Objective: Electrical impedance tomography (EIT) shows potential for radiation-free and noninvasive hemodynamic monitoring. However, many factors degrade the accuracy and repeatability of these measurements. Our goal is to estimate the impact of this variability on the EIT-based monitoring of two important central hemodynamic parameters: stroke volume (SV) and pulmonary artery pressure (PAP). Approach: We performed simulations on a 4D () bioimpedance model of a human volunteer to study the influence of four potential confounding factors (electrode belt displacement, electrode detachment, changes in hematocrit and lung air volume) on the performance of EIT-based SV and PAP estimation. Results were used to estimate how these factors affect the EIT measures of either absolute values or relative changes (i.e. trending). Main results: Our findings reveal that the absolute measurement of SV via EIT is very sensitive to electrode belt displacements and lung conductivity changes. Nonetheless, the trending ability of SV EIT might be a promising alternative. The timing-based measurement of PAP is more robust to lung conductivity changes but sensitive to longitudinal belt displacements at severe hypertensive levels and to rotational displacements (independent of the PAP level). Significance: We identify and quantify the challenges of EIT-based SV and PAP monitoring. Absolute SV via EIT is challenging, but trending is feasible, while both the absolute and trending of PAP via EIT are mostly impaired by belt displacements.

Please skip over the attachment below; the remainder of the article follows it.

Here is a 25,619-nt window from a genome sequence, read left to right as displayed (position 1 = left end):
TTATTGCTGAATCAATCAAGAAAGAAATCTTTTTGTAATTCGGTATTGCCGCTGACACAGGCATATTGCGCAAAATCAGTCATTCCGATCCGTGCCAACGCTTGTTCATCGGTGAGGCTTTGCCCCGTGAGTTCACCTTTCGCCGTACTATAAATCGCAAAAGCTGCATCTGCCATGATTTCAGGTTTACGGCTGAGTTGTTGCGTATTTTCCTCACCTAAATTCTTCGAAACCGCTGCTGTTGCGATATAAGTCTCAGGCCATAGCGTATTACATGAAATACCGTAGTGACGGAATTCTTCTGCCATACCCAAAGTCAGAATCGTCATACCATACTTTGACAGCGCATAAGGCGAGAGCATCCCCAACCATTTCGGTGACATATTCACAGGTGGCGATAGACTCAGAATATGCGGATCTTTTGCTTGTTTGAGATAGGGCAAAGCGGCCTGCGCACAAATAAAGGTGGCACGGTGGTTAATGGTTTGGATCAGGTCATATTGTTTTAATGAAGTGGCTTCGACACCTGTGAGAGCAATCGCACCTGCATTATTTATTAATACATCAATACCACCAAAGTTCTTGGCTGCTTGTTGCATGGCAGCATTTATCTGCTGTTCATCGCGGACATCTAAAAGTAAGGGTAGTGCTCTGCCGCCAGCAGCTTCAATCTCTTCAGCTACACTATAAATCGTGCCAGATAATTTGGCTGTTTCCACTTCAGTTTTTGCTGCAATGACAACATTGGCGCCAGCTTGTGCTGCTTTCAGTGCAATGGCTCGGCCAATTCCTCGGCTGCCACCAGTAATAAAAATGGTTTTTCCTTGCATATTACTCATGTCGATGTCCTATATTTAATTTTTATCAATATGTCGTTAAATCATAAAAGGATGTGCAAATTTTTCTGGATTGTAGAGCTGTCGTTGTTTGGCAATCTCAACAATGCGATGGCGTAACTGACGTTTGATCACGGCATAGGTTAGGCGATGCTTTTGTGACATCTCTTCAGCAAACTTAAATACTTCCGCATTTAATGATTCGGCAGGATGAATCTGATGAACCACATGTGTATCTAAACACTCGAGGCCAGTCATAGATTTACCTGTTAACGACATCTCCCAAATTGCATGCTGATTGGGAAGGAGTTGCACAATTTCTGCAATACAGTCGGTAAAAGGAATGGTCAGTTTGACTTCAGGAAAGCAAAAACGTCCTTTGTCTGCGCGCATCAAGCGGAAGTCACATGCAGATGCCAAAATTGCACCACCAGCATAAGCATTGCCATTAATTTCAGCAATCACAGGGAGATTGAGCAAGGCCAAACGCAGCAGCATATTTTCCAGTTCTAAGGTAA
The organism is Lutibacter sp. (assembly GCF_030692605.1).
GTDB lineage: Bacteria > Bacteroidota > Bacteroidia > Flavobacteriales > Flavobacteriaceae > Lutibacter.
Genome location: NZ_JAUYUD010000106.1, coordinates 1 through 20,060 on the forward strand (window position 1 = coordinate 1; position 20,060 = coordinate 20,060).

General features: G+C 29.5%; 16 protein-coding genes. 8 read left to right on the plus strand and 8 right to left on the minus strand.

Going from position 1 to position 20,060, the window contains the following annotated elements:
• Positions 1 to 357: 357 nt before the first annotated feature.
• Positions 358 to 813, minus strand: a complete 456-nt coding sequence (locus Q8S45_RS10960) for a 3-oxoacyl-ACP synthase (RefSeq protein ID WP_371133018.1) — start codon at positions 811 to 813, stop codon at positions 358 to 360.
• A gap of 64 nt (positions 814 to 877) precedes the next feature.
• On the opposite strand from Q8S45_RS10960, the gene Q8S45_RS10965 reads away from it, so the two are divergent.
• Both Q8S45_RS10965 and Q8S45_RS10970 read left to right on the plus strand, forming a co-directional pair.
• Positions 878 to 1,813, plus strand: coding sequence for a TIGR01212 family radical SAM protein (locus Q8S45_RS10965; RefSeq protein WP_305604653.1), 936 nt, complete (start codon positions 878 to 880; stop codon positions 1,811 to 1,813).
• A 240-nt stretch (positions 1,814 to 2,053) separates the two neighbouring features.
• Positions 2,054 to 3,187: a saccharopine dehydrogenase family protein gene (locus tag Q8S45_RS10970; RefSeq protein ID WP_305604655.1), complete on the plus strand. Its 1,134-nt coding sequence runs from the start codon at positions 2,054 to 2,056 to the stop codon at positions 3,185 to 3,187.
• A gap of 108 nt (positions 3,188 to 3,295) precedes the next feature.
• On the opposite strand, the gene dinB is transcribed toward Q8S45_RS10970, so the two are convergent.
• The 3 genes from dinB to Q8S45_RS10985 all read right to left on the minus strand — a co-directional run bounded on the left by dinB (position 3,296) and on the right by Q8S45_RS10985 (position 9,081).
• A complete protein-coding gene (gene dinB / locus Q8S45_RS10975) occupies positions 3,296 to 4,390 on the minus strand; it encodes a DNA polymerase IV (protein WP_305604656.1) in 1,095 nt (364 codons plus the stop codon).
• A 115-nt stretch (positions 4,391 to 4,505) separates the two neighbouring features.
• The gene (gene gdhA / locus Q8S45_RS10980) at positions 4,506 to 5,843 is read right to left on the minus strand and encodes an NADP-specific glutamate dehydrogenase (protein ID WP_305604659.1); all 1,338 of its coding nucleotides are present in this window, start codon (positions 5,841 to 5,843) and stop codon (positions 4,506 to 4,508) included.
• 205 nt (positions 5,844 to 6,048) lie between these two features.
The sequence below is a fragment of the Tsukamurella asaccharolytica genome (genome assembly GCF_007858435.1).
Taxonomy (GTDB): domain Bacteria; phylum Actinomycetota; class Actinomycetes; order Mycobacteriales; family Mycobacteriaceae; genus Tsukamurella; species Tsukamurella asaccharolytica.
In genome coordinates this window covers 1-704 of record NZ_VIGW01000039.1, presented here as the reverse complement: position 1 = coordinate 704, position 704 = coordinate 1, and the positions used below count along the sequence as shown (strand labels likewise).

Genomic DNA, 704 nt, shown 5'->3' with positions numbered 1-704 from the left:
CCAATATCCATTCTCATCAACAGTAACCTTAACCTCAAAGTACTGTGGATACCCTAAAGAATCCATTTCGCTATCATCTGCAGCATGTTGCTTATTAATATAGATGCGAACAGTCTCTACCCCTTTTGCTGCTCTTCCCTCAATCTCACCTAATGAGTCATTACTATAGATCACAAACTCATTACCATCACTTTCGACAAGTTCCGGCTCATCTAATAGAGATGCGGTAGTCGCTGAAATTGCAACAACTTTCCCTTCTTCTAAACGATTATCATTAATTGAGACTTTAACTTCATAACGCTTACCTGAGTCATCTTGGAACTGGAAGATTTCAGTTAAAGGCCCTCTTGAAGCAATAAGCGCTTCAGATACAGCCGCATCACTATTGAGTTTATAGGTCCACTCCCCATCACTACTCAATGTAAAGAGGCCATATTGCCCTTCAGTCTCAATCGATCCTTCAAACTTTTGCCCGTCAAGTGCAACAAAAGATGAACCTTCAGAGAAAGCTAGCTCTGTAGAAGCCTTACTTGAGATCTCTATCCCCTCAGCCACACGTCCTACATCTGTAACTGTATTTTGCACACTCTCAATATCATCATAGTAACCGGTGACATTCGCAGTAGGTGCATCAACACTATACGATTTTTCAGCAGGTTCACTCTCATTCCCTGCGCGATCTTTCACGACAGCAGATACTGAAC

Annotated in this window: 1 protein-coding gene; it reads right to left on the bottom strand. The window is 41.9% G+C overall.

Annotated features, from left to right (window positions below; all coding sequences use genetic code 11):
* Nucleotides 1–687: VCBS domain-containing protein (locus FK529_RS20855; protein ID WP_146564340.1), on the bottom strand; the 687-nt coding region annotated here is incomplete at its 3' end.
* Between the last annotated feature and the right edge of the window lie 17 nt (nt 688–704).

Additional Metadata
Keywords bioimpedance model, cardiac output (CO), electrical impedance tomography (EIT), pulmonary artery pressure (PAP), simulations, stroke volume (SV)
Persistent URL dx.doi.org/10.1088/1361-6579/aa9828
Journal Physiological Measurement
Citation
Braun, F. (Fabian), Proença, M. (Martin), Lemay, M. (Mathieu), Bertschi, M. (Mattia), Adler, A, Thiran, J.-P. (Jean-Philippe), & Solà, J. (Josep). (2018). Limitations and challenges of EIT-based monitoring of stroke volume and pulmonary artery pressure. Physiological Measurement, 39(1). doi:10.1088/1361-6579/aa9828